Accuracy: Bioelectrical impedance can have a large margin of error, especially if the subject is extremely obese or extremely lean. In one study, female distance runners averaged 20 percent body fat using this method, but more reliable methods showed that they were actually closer to 10 percent. Dehydration can also skew the results; the signal slows down, and the subject appears to have more fat than they actually do. Compared to other body fat testing methods (skinfold calipers and hydrostatic weighing) this is the less accurate.
Limitations: It’s essential to follow a specific protocol for an accurate result. These guidelines are usually extensive (no eating or drinking within 4 hours prior to the test, no exercising 12 hours before the test, etc.). If they’re not followed, the results will be inaccurate. Inconsistency in hydration, body fluids and intestinal content can result in high degree of variation from day to day too. This makes bioelectrical impedance less suitable for repeated testing (like measuring small changes in body fat). The test also tends to overestimate percent body fat in very lean individuals and underestimate body fat in obese people.
In addition, handheld devices only measure fat levels in the upper body (the signal travels through one arm and out the other arm) and digital scales only measure fat levels in the lower body (the signal travels up one leg and down the other). The result you get from each of these models won’t take abdominal fat storage into account either, so you’re not getting a full picture of the fat level of your entire body.
What it is: Hydrostatic weighing immerses a person in a large tank of water to calculate their body composition.
What it measures: Hydrostatic weighing measures a person’s overall weight and their lean (muscle) mass and body fat mass.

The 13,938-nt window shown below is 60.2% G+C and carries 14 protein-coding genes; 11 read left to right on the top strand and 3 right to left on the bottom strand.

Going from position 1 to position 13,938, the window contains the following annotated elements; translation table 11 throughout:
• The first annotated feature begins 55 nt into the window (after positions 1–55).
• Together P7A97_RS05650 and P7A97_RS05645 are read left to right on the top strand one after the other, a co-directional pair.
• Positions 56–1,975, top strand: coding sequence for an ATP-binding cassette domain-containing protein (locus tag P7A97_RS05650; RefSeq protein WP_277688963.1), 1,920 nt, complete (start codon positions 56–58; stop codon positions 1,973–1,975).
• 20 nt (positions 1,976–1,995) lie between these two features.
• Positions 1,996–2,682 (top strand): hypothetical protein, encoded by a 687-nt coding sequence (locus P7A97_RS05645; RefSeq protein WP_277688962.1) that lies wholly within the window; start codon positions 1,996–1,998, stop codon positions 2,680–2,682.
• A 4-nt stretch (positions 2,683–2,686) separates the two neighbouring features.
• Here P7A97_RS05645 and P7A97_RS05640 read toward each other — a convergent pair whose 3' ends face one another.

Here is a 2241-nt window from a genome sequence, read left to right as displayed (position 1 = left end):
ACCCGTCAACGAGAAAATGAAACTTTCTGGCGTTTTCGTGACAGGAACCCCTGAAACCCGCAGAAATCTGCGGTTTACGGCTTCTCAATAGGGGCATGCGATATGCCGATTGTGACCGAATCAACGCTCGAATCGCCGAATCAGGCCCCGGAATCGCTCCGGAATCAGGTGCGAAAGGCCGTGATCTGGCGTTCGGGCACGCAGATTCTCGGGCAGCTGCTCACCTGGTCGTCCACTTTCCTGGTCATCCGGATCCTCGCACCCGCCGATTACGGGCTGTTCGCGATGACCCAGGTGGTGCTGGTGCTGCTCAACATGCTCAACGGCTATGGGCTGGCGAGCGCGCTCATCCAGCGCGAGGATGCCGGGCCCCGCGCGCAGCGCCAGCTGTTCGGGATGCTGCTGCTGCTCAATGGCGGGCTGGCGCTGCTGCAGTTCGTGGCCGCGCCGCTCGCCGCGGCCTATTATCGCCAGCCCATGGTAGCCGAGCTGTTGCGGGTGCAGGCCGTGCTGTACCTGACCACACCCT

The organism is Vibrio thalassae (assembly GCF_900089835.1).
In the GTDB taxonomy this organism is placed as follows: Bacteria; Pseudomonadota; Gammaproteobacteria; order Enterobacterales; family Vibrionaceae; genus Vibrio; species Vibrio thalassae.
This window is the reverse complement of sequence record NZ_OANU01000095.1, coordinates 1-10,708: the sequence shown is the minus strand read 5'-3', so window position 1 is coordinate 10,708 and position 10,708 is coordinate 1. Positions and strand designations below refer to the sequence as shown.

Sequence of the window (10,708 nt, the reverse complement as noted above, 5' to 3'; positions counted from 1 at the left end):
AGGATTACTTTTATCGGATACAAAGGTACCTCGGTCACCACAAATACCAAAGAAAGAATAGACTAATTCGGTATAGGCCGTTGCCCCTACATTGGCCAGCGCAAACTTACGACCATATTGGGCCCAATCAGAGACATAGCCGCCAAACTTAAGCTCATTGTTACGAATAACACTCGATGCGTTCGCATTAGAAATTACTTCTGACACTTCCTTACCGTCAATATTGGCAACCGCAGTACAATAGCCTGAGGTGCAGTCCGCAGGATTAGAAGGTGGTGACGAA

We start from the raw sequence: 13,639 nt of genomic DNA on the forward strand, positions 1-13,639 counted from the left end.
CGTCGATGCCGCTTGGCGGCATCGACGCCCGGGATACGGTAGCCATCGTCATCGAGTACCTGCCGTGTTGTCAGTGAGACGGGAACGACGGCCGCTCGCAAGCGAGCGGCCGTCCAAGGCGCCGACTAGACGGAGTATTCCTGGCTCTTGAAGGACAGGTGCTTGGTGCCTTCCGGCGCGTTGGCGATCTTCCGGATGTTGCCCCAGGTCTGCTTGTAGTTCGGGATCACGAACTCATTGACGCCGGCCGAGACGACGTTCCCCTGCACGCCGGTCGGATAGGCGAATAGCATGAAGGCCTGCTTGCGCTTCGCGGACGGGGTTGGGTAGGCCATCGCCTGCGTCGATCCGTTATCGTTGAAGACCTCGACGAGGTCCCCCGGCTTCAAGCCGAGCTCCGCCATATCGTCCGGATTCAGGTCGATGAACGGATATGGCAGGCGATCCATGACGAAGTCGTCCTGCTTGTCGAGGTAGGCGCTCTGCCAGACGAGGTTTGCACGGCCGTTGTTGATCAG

How it works: Based on the assumption that the density and specific gravity of lean tissue is greater than that of fat tissue (i.e. that lean tissue will sink and fat tissue will float in water), hydrostatic weighing submerges a person under water. By comparing a test subject's weight out of the water with their mass measured under the water and out of the water, body composition may be calculated. A person with more bone and muscle will weigh more in water than a person with less bone and muscle, meaning they have a higher bone density and lower percentage of body fat.
Hydrostatic weighing uses a large tank of water, usually 1000 gallons that must be maintained at a constant temperature. Equipment to measure residual lung volume, and a scale connected to an "under-water chair" are also required. Test subjects are asked to exhale as much air as possible from their lunges before they are completely immersed for 10 to 15 seconds for an underwater weight measurement to be taken. This procedure is repeated 7 to 10 times, and may last 45 minutes to one hour.
Where to find it: This test is usually only available at research institutions and universities. Typical costs vary from $10-$75 (or more) due to the involved nature of the test.
Accuracy: Hydrostatic weighing is currently considered the "Gold Standard" of body composition analysis. It is the most accurate way to measure one’s body fat.
Limitations: The equipment required to perform hydrostatic measurements is bulky and its maintenance is intense. The procedure is also time-consuming and complicated, especially if the subject is unable to expel all of the air from their lungs. Fear of immersion in a tank of water, fear of infection from the water, and obesity are additional barriers to this technique.
Although two people can have the weight or the same body fat percentage, that doesn't mean they face the same health risks. Where body fat is located can place a person at far greater risk for fat-related health conditions such as: cardiovascular disease, high blood pressure, stroke, diabetes and even certain types of cancers.
It is important, for health and well-being, to not only know your body fat percentage but to also pay attention to where that fat is located. Fat around the abdomen may present the greatest risk for health problems. In contrast, fat around the hips and thighs is most common in females and seems relatively harmless with respect to these health problems.
So which test is the best one for you?
If you are looking for an average estimate of your body fat percentage and how you compare with the population, BMI and girth measurements are easy to do at home. For more accuracy and personalized results, the skin fold test is best and can be affordable. Bioelectrical impedance can be inexpensive and easy to find, but it has many limitations. If your time and finances allow, hydrostatic weighing is the best option in terms of accuracy.
Article created on: 3/3/2008
Reference Guide to Body Composition
An In-Depth Look at Body Fat, BMI and More